Pregnancy & Cancer
Breast cancer is hard to detect during pregnancy and some types are breast screening, including mammograms, are considered unsafe during pregnancy. Further, changes in breast tissue during pregnancy can make screening for cancer more difficult. For this reason, high-risk women are recommended to undergo their annual screening before becoming pregnant. Some high-risk women choose to have prophylactic mastectomy before becoming pregnant in order to avoid the challenges of breast screening. This is a very personal decision.
A research study by Steven Narod, MD and colleagues suggested that pregnancy may affect breast cancer risk in BRCA mutation carriers. The effects vary between women with BRCA1 mutations compared to women with BRCA2 mutations. In BRCA2 carriers, more pregnancies may be associated with higher breast cancer risk. However, the increased breast cancer risk is statistically significant only after four births. In BRCA1 carriers, more pregnancies may be associated with lower risk for breast cancer risk. The decreased risk was statistically significant for breast cancer only after four birth.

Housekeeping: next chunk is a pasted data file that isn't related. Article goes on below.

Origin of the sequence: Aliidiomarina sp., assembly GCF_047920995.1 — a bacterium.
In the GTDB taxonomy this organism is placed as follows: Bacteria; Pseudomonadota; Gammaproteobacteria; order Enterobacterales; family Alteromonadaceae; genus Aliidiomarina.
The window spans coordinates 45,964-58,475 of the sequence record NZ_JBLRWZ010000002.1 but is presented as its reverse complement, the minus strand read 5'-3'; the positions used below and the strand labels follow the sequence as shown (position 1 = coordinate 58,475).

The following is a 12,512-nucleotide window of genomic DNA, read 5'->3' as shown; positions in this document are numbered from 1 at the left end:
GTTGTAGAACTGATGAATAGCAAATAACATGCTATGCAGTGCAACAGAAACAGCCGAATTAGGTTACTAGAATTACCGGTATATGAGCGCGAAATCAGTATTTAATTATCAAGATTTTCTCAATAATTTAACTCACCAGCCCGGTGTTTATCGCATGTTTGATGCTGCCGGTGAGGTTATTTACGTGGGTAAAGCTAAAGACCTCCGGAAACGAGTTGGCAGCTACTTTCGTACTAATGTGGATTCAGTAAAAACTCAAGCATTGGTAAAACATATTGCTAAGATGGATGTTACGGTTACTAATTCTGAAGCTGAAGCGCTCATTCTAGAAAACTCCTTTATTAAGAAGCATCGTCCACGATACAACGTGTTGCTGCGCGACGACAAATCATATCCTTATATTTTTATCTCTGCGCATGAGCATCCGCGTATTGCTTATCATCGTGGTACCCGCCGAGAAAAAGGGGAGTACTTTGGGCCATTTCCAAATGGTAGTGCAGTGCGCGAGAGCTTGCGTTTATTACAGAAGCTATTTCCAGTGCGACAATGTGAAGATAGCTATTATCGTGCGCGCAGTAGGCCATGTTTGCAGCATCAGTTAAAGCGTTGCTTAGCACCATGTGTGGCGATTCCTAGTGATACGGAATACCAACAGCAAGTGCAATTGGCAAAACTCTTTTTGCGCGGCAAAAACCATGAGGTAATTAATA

A study from Spain showed that pregnancy lowered the risk for breast cancer in women with a BRCA 1 or BRCA 2 mutation. The same study also suggested that pregnancy may lower the risk for ovarian cancer in BRCA 1 but not BRCA 2 mutation carriers.
Larger research studies are needed to better understand the effects of pregnancy on cancer risk in mutation carriers.
In the past, many experts recommended that breast cancer survivors avoid pregnancy. More recently, research has suggests that it is safe for women to become pregnant after breast cancer.
Several registries and small studies have shown that breast cancer survivors who become pregnant have similar survival to those who do not become pregnant. A meta-analysis, which analyzed 14 studies on pregnancy after breast cancer suggested that pregnancy in women with a history of breast cancer is safe and doesn't compromise overall survival.
A separate study looking at survival in women with BRCA mutations who were diagnosed while pregnant or became pregnant after breast cancer found that pregnancy did not effect survival for either group of women. This study looked at a relatively small number of women and larger studies will be needed to confirm these findings.
Breast cancer survivors who wish to get pregnant are usually recommended to wait until they have completed treatment. Not all experts agree on the ideal timing for pregnancy after breast cancer. It is important that women speak with their oncologist before pursuing pregnancy after breast cancer.
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